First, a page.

A musical feast for families – Romeo and Juliet
Posted on by Dance is the Word
A collaboration between English National Ballet, RCM Sparks and the Royal Albert Hall, saw families take part together in a special weekend of workshops at the Royal College of Music (RCM) and Markova House, the home of English National Ballet last weekend.
The Saturday morning session unfolded in the light, bright rehearsal studio at Markova House. A warm-up routine energised the fifty parents and children ready for the fun movement exercises planned by the dance artist from English National Ballet and lead musician from RCM.
Instead of Prokofiev’s famous score being played on the piano, a mini orchestra was formed in the studio, with eight musicians provided by RCM and the Royal Albert Hall Albert’s Band.
The orchestra provided another dimension for us…
It was an education for me as well as my daughter because we could see which instrument was playing which bits.
Parents – Romeo & Juliet family discovery participants
The young participants discussed and described the main characters of Romeo & Juliet as the mini orchestra played their associated ‘theme tune’ or ‘leitmotif’. Juliet’s music was ‘playful’ and ‘delicate’, Romeo’s was ‘lively’ and ‘dreamy’, Tybalt was ‘angry’, Lord and Lady Capulet were ‘posh’ ‘grand’ and ‘bossy’.
Go to set Romeo & Juliet in-the-round (Daria Klimentová and Vadim Muntagirov)
The Capulet Ball was recreated by the whole group dancing in paired columns to the stately Dance of the Knights. As the class copied the assertive, exaggerated moves of the dance their confidence levels soared. Soon they were all striding in step, with chests out, heads back, elbows up, responding to the powerful music, with the trombone’s ‘oompah’.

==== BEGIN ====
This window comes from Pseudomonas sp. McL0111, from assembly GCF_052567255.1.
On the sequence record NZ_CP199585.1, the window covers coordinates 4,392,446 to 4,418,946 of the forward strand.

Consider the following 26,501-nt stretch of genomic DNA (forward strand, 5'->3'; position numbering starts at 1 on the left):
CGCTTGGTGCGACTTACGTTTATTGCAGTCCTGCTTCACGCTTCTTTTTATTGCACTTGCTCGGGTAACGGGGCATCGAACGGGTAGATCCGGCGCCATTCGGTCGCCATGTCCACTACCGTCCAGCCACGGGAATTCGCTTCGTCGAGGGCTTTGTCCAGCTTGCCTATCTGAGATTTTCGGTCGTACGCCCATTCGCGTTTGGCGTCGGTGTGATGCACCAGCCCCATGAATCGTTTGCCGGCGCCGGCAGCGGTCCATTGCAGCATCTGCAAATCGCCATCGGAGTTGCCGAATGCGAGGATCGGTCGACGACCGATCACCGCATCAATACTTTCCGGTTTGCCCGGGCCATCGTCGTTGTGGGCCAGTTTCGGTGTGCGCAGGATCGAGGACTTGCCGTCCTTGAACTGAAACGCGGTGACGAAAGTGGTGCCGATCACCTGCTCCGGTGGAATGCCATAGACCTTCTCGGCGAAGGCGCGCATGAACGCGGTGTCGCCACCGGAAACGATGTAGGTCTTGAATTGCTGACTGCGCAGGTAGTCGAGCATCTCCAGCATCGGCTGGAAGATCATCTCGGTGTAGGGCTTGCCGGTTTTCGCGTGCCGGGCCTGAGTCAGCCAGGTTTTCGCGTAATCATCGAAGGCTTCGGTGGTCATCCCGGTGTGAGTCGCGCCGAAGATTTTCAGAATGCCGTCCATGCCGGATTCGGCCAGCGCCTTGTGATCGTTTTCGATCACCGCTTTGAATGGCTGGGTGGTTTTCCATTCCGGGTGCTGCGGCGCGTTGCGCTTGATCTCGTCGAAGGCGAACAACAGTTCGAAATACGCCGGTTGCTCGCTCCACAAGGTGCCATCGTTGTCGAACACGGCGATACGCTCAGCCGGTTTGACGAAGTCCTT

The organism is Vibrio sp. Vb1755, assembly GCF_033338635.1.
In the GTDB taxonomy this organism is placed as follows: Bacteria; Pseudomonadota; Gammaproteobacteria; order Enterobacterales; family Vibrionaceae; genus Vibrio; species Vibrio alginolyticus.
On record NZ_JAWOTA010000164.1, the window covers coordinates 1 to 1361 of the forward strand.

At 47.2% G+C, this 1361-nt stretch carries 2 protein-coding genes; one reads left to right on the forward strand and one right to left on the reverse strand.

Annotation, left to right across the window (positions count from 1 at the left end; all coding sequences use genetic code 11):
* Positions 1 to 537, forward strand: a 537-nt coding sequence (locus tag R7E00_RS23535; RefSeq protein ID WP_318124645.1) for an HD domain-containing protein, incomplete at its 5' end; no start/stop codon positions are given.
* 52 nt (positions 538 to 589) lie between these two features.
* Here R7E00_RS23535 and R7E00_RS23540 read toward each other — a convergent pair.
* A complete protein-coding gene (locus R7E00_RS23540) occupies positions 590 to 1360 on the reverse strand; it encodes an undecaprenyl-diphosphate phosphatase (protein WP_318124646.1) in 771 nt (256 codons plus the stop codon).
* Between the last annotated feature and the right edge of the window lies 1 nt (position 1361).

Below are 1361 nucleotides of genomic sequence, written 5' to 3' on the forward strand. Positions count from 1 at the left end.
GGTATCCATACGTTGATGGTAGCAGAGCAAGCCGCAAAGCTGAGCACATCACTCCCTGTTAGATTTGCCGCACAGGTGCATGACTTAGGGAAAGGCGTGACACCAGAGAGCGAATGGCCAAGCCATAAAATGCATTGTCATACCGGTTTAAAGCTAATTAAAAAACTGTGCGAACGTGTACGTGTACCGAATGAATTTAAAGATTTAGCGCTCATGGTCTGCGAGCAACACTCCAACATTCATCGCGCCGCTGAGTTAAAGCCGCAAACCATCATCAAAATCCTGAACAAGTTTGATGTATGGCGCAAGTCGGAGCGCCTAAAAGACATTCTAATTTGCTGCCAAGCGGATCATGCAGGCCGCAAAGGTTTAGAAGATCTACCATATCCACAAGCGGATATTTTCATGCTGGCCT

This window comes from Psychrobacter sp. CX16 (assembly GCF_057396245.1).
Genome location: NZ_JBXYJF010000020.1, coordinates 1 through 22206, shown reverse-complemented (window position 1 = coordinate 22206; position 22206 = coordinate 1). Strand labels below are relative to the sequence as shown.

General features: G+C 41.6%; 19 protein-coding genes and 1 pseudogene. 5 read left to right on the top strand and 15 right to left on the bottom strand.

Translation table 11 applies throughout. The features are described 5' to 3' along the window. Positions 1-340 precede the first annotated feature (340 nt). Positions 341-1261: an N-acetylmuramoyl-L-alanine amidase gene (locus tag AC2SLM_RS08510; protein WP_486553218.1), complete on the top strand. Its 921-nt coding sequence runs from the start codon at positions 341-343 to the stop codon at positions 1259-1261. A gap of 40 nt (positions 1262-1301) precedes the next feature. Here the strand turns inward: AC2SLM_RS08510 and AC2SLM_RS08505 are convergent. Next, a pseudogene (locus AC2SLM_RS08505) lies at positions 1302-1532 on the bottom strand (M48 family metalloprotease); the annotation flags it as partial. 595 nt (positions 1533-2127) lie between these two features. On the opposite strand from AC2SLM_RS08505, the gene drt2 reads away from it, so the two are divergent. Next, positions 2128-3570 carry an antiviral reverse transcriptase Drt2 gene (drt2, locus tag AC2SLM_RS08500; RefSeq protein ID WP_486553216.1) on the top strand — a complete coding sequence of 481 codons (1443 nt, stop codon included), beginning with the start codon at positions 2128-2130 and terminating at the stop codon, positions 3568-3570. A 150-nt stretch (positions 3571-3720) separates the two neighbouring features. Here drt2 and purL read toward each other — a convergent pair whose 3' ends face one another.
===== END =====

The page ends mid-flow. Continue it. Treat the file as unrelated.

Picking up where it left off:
Focusing again on the main characters, four groups devised a simple dance routine for each character.
I didn’t think our group could come up with anything for Tybalt but actually it was easy and fun!
Parent – Romeo & Juliet family discovery participants
The final exercise, based on the Montague versus Capulet fight scene, proved very popular. As children and adults on each side held their menacing positions, the tableau oozed antagonism, reminding me of the same scene in the ballet.
After attending the matinee performance of Romeo & Juliet in-the-round at the Royal Albert Hall that afternoon, the families spent Sunday at the RCM feeding their insights and new experiences into a creative composition work, culminating in a free show of newly created music and dance; a chance to delight their families and friends.
By Claire Cohen